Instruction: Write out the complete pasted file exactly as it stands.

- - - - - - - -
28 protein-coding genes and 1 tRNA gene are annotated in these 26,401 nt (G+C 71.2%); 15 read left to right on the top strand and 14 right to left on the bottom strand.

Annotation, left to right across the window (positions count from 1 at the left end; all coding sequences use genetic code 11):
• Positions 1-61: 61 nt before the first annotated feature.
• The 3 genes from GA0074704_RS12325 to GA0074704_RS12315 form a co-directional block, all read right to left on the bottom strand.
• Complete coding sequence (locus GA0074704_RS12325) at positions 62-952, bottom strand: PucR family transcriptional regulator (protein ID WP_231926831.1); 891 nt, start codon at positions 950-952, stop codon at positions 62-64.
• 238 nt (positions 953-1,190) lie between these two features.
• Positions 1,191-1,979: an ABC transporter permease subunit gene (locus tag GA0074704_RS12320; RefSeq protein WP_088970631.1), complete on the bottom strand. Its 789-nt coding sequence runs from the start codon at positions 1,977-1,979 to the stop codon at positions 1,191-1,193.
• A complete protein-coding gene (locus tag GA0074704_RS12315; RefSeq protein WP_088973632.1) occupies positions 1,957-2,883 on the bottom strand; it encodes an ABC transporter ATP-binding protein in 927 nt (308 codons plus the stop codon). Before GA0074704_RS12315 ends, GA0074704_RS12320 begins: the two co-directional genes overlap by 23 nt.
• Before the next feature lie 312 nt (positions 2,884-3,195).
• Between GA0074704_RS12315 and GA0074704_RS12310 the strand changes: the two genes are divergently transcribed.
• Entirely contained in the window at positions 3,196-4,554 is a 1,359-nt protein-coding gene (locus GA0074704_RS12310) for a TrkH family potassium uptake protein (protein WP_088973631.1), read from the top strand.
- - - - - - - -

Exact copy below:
28 protein-coding genes and 1 tRNA gene are annotated in these 26,401 nt (G+C 71.2%); 15 read left to right on the top strand and 14 right to left on the bottom strand.

Annotation, left to right across the window (positions count from 1 at the left end; all coding sequences use genetic code 11):
• Positions 1-61: 61 nt before the first annotated feature.
• The 3 genes from GA0074704_RS12325 to GA0074704_RS12315 form a co-directional block, all read right to left on the bottom strand.
• Complete coding sequence (locus GA0074704_RS12325) at positions 62-952, bottom strand: PucR family transcriptional regulator (protein ID WP_231926831.1); 891 nt, start codon at positions 950-952, stop codon at positions 62-64.
• 238 nt (positions 953-1,190) lie between these two features.
• Positions 1,191-1,979: an ABC transporter permease subunit gene (locus tag GA0074704_RS12320; RefSeq protein WP_088970631.1), complete on the bottom strand. Its 789-nt coding sequence runs from the start codon at positions 1,977-1,979 to the stop codon at positions 1,191-1,193.
• A complete protein-coding gene (locus tag GA0074704_RS12315; RefSeq protein WP_088973632.1) occupies positions 1,957-2,883 on the bottom strand; it encodes an ABC transporter ATP-binding protein in 927 nt (308 codons plus the stop codon). Before GA0074704_RS12315 ends, GA0074704_RS12320 begins: the two co-directional genes overlap by 23 nt.
• Before the next feature lie 312 nt (positions 2,884-3,195).
• Between GA0074704_RS12315 and GA0074704_RS12310 the strand changes: the two genes are divergently transcribed.
• Entirely contained in the window at positions 3,196-4,554 is a 1,359-nt protein-coding gene (locus GA0074704_RS12310) for a TrkH family potassium uptake protein (protein WP_088973631.1), read from the top strand.